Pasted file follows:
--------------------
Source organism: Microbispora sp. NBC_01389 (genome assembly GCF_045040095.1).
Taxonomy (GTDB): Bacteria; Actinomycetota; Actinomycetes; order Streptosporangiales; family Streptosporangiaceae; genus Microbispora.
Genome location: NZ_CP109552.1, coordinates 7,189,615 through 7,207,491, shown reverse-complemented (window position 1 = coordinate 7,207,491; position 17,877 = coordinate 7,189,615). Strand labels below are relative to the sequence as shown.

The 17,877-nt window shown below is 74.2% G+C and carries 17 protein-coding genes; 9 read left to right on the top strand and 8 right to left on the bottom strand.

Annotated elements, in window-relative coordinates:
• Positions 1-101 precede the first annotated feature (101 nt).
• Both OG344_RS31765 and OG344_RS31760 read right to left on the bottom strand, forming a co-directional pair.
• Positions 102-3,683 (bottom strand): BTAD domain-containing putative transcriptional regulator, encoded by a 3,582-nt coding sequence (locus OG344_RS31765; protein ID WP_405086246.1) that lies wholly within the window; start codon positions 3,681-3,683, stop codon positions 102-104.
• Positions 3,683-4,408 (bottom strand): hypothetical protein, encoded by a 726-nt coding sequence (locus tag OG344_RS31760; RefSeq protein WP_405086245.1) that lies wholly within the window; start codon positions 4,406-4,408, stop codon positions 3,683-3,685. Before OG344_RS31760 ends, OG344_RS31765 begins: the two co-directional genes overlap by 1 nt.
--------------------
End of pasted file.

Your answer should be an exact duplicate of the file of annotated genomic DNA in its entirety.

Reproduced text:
Source organism: Microbispora sp. NBC_01389 (genome assembly GCF_045040095.1).
Taxonomy (GTDB): Bacteria; Actinomycetota; Actinomycetes; order Streptosporangiales; family Streptosporangiaceae; genus Microbispora.
Genome location: NZ_CP109552.1, coordinates 7,189,615 through 7,207,491, shown reverse-complemented (window position 1 = coordinate 7,207,491; position 17,877 = coordinate 7,189,615). Strand labels below are relative to the sequence as shown.

The 17,877-nt window shown below is 74.2% G+C and carries 17 protein-coding genes; 9 read left to right on the top strand and 8 right to left on the bottom strand.

Annotated elements, in window-relative coordinates:
• Positions 1-101 precede the first annotated feature (101 nt).
• Both OG344_RS31765 and OG344_RS31760 read right to left on the bottom strand, forming a co-directional pair.
• Positions 102-3,683 (bottom strand): BTAD domain-containing putative transcriptional regulator, encoded by a 3,582-nt coding sequence (locus OG344_RS31765; protein ID WP_405086246.1) that lies wholly within the window; start codon positions 3,681-3,683, stop codon positions 102-104.
• Positions 3,683-4,408 (bottom strand): hypothetical protein, encoded by a 726-nt coding sequence (locus tag OG344_RS31760; RefSeq protein WP_405086245.1) that lies wholly within the window; start codon positions 4,406-4,408, stop codon positions 3,683-3,685. Before OG344_RS31760 ends, OG344_RS31765 begins: the two co-directional genes overlap by 1 nt.